6. Recognize and acquire attitudes that are characteristic of the successful worker regardless of the major field of study

Specific Course Objectives

1. Draw electron dot structures of simple alkanes to illustrate that carbon forms four covalent bonds.
2. Recognize structural, condensed, and molecular formulas of the continuous chain hydrocarbons containing up to twelve carbon atoms.
3. Given the structural formula of an alkane, name it according to IUPAC rules.
4. Given the IUPAC name of an alkane, draw its structural formula.
5. Name and draw structural isomers of hydrocarbons.
6. Name and draw structural formulas of cycloalkanes.
7. Tell whether a hydrocarbon is saturated or unsaturated.
8. Identify cis and trans geometric isomers.
9. Describe the bonding, chemical properties, and structure of benzene.
10. Name and draw structures of simple aromatic compounds.
11. Define a functional group.
12. Name and draw structures of simple halocarbons.
13. Contrast an addition reaction of an alkene to a substitution reaction with benzene.
14. Name and draw structures of alcohols, glycols, and phenols.
15. Identify an alcohol as being primary, secondary, or tertiary.
16. Identify the uses of some common alcohols and illustrate the synthesis of alcohols by addition and displacement reactions.
17. Explain the behavior of alcohols and phenols as weak acids.
18. Name and draw structures of ethers and illustrate the synthesis of an ether from a halocarbon and an alkoxide ion.
19. Relate trends in boiling point and solubility to the molecular structure of hydrocarbons, halocarbons, alcohols, and ethers.
20. Identify names, structures, and uses of some common thiols, thioethers, and disulfides.
21. Define a polyfunctional molecule and recognize the functional groups on a given polyfunctional molecule.
22. Name and draw structures of simple aldehydes and ketones.
23. Describe the carbon-oxygen bond of the carbonyl group of aldehydes and ketones.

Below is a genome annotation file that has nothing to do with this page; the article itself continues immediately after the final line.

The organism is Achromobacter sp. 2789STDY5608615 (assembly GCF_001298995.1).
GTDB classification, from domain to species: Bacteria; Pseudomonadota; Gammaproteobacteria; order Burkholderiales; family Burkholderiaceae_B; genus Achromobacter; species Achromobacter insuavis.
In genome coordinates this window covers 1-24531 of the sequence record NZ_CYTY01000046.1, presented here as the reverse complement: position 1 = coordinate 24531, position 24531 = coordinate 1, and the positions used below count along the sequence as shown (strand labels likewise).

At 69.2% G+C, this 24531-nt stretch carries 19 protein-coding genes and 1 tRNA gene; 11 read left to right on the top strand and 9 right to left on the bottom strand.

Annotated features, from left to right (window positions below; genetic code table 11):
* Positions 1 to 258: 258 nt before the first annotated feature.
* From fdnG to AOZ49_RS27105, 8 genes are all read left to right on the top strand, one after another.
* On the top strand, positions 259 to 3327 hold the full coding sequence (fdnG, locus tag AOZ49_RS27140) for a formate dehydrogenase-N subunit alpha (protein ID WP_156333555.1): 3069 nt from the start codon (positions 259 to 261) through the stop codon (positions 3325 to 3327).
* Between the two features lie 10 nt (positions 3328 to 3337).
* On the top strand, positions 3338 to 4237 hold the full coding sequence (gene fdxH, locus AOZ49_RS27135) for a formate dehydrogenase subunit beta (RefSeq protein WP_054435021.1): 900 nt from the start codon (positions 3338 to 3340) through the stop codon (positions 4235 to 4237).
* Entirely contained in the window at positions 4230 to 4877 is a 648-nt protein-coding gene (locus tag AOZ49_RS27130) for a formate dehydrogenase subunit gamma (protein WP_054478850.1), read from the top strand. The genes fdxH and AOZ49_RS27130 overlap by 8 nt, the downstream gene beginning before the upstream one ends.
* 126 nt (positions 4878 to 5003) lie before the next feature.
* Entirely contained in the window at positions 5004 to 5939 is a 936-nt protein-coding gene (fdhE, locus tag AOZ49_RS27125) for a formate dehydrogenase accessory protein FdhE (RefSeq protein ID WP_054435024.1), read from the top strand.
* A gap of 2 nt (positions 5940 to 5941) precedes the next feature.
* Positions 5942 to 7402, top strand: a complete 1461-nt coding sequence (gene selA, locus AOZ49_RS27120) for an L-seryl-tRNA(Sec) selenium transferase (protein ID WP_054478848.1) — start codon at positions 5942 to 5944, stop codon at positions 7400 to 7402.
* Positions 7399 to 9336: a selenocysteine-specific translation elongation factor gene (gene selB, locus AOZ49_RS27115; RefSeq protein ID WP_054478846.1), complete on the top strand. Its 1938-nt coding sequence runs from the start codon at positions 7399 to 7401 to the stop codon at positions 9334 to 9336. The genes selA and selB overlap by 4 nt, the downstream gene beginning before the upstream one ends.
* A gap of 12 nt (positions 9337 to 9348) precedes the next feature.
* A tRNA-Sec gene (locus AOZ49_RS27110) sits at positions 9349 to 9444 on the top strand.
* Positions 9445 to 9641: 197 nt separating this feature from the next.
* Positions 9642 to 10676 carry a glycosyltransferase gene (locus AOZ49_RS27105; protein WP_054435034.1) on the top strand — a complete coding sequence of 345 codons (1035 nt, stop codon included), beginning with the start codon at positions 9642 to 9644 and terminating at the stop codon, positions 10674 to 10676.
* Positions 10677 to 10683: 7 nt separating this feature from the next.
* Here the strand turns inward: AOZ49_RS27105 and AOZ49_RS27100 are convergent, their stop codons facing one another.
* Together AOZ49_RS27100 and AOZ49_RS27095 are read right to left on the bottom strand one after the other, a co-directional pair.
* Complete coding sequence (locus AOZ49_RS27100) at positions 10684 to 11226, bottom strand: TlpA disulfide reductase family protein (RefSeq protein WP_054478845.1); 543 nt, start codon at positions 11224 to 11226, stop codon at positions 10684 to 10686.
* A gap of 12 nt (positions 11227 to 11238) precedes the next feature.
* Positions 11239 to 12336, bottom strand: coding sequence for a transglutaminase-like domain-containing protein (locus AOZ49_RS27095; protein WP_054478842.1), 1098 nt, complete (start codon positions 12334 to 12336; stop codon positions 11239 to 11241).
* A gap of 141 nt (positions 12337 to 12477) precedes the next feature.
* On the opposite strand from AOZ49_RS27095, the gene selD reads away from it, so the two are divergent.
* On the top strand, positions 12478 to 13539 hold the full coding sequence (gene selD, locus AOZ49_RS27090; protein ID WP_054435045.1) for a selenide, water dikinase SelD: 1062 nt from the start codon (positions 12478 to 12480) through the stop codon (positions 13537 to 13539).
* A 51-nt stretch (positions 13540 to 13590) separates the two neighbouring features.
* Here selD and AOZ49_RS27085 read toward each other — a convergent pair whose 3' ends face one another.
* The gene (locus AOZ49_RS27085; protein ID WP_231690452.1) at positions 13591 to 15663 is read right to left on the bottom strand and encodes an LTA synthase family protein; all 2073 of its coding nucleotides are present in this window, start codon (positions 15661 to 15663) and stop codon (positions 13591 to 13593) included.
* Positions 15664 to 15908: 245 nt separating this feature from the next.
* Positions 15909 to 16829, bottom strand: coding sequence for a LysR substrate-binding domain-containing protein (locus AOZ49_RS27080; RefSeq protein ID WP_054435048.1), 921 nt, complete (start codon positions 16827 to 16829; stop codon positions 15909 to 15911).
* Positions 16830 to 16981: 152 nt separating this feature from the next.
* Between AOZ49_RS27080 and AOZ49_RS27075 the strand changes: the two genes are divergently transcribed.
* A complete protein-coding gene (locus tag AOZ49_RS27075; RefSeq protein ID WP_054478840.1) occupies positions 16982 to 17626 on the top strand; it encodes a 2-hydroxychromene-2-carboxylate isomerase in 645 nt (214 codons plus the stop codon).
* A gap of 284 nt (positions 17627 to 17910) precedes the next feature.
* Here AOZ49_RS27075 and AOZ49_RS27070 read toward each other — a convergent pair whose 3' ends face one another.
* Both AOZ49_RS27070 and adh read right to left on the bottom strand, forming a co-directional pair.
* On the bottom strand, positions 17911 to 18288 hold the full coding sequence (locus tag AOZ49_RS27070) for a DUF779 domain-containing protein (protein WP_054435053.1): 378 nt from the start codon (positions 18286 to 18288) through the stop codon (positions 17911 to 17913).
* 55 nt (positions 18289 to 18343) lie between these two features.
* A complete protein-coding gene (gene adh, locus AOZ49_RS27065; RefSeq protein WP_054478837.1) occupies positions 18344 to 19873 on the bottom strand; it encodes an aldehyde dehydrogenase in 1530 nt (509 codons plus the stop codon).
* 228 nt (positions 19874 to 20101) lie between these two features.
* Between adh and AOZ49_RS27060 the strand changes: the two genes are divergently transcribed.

24. Explain how the intermolecular interactions of the carbonyl group affect the boiling point and water solubility of aldehydes and ketones.
25. Relate the energy content of a molecule to its degree of oxidation or reduction.
26. Describe the process of oxidation and reduction in organic chemistry in the terms of the loss or gain of oxygen, hydrogen, or electrons.
27. Write structures for the products (if any) of the oxidation of primary, secondary, and tertiary alcohols.
28. Describe the results of Tollens' or Benedict's test on an aldehyde, a ketone, and an alpha-hydroxy ketone.
29. Illustrate with equations the formations of a hydrate, a hemiacetal and an
acetal, and a hemiketal and a ketal.
30. State the names and uses of some important aldehydes and ketones.
31. Name and draw structures of simple aldehydes and ketones.
32. Describe the carbon-oxygen bond of the carbonyl group of aldehydes and ketones.
33. Explain how the intermolecular interactions of the carbonyl group affect the boiling point and water solubility of aldehydes and ketones.
34. Relate the energy content of a molecule to its degree of oxidation o rreduction.
35. Describe the process of oxidation and reduction in organic chemistry in the terms of the loss or gain of oxygen, hydrogen, or electrons.
36. Write structures for the products (if any) of the oxidation of primary, secondary, and tertiary alcohols.
37. Describe the results of Tollens' or Benedict's test on an aldehyde, a ketone, and an alpha-hydroxy ketone.
38. Illustrate with equations the formations of a hydrate, a hemiacetal and an acetal, and a hemiketal and a ketal.
39. State the names and uses of some important aldehydes and ketones.
40. Name and draw the structures of simple aliphatic and aromatic amines.
41. Classify an amine as primary, secondary, or tertiary.
42. Name and draw the structures of common aliphatic and aromatic heterocyclic amines.